KYIV: Ukraine said on Friday Russia has launched a "massive" new wave of missiles and drones as President Volodymyr Zelensky called the fresh barrage a "challenge to NATO".

Zelensky said several Russian missiles crossed the airspace of ex-Soviet Moldova and NATO member Romania on their way to his country, even though Bucharest denied that.

The strikes were reported across the vast ex-Soviet country -- from the eastern region of Kharkiv to the western region Ivano-Frankivsk -- and came a day after Ukraine's war-time leader travelled to Brussels to lobby EU leaders for long-range weapons and fighter jets.

With the conflict approaching its first year mark, the Kremlin on Friday announced that Russian President Vladimir Putin will deliver his annual state of the nation speech on February 21.

Zelensky called the new Russian attacks "a challenge to NATO".

"This is terror that can and must be stopped," Zelensky, 45, said in a statement, adding there were "victims".

Russia last targeted Ukraine with a mass strike in late January, days after Western allies agreed to deliver heavy tanks to Kyiv.

One killed in Kyiv in Russian missile attack

Romania's defence ministry said it detected an "aerial target launched from the Black Sea from a Russian Federation ship" but "at no point did it intersect with Romania's airspace".

The Moldovan defence ministry confirmed that Russian missiles had crossed its airspace, adding it would summon Russia's ambassador.

'Manifestation of violence'

Addressing a virtual summit of sports ministers chaired from London, Zelensky insisted that Russian athletes should not be allowed to take part in the 2024 Paris Olympics.

"The mere presence of representatives of the terrorist state is a manifestation of violence and lawlessness," he said.

"If the Olympic sports were killings and missile strikes, then you know which national team would occupy the first place."

Earlier Friday Kyiv residents rushed to shelters as Russia battered the pro-Western country with missiles and drones.

"(Russians) are attacking us once again," Iryna told AFP in Kyiv. "We must continue to work. But to be safe, I went down to the subway."

The Ukrainian air force said Russians targeted cities and critical infrastructure facilities, adding that Iranian-made explosive drones were launched from the Sea of Azov and Kalibr cruise missiles from the Black Sea.

Russia also carried out a "massive" attack with "up to 35 anti-aircraft guided missiles" targeting the eastern region of Kharkiv and the southern region of Zaporizhzhia, the air force said.

The strikes also targeted the western regions of Lviv and Khmelnytskyi, and 10 missiles were shot down over the capital Kyiv, officials said.

The air force said it had intercepted 61 out of 71 Russian missiles fired.

After humiliating defeats on the ground, Russia has in recent months been systematically targeting Ukraine's energy infrastructure, leading to power shortages that have left millions in the cold and dark.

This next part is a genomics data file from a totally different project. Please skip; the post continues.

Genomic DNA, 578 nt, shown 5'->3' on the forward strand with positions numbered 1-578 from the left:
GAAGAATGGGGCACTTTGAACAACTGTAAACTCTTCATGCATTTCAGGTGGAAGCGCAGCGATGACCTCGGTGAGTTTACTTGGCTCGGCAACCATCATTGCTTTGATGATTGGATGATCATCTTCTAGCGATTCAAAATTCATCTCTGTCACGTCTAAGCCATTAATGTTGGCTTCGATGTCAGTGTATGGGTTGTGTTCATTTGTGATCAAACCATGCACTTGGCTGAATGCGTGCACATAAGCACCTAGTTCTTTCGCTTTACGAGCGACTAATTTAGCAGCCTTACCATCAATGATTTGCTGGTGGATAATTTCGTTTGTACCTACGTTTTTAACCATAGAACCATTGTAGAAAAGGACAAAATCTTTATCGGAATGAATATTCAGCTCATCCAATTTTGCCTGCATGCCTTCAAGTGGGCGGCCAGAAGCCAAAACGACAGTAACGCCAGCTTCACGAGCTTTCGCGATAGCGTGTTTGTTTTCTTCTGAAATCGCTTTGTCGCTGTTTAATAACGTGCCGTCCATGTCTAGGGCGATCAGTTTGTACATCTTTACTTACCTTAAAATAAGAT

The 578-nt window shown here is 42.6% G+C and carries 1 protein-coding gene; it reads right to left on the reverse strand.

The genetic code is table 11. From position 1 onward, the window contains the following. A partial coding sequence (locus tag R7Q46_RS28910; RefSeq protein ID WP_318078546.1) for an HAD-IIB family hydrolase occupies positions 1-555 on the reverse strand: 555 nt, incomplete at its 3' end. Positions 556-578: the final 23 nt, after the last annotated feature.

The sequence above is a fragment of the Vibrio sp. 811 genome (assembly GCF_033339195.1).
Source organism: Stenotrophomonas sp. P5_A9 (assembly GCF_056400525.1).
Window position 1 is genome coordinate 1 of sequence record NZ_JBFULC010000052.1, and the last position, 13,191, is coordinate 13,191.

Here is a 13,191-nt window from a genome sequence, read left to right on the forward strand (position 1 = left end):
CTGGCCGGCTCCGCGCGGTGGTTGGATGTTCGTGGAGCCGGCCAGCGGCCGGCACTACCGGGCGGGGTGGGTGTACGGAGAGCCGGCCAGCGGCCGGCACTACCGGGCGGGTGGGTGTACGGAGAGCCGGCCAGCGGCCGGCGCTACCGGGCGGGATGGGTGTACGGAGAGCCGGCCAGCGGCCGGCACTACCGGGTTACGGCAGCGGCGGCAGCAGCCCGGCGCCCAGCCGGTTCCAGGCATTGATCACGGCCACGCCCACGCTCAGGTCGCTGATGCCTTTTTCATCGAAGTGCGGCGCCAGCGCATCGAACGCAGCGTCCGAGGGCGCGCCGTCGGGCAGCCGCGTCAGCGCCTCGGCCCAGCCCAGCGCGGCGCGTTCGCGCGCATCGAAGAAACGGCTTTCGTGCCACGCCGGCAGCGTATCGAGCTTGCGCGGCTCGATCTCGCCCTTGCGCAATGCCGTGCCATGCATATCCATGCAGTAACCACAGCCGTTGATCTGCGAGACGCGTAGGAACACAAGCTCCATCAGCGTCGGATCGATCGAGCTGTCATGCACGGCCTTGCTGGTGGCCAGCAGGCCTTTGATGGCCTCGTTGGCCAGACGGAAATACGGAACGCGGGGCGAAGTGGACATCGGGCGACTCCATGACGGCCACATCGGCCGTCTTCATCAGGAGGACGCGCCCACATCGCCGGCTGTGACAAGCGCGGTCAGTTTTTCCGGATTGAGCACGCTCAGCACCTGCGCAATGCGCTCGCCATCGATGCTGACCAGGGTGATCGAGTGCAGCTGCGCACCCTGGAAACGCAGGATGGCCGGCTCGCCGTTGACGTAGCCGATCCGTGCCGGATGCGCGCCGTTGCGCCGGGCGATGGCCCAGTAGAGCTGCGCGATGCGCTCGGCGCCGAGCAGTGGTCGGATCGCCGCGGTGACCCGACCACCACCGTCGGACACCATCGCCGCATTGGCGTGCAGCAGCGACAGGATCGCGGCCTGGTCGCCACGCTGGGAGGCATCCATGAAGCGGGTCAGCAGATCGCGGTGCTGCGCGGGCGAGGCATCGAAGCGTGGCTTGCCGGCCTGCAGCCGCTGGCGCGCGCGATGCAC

Ukraine's energy operator Ukrenergo, said "power plants and high voltage network facilities" were affected in the east, west and south of Ukraine.

Ukrenergo added that the "most difficult situation" was in the region of Kharkiv, near the border with Russia.

Zelensky's push for weapons

Friday's wave of attacks follows Zelensky's visit to Europe, where he urged allies to supply Ukraine with long-range missiles and fighter jets as Kyiv braces for a renewed Russian offensive in the east.

Zelensky warned that Ukraine needs artillery, munitions, modern tanks, long-range missiles and fighter jets faster than Russia can prepare what he said would be a dangerous new offensive.

Zelensky said he saw "positive signals, concerning the respective weapons" from EU leaders and expressed hope those murmurs would become a "concrete voice".

But some EU leaders were warier, fearing it could drag the West closer to direct conflict with Russia.

French President Emmanuel Macron warned that even if fighter jets were to be sent to Kyiv, it would not be in "the coming weeks".

Polish Premier Mateusz Morawiecki said his country "will not be the first to hand over fighters" but would welcome others leading the way, while Britain said it would consider it as a "long-term solution".

The situation, however, is becoming more pressing on the ground in eastern Ukraine, where months-long fighting for control of Bakhmut, a key town in the eastern region of Donetsk, has left many casualties on both sides.

Denis Pushilin, head of Russia-backed separatists in Donetsk, told reporters on Friday that Russian forces consolidated their positions in the north of Bakhmut and in the south of Vugledar.

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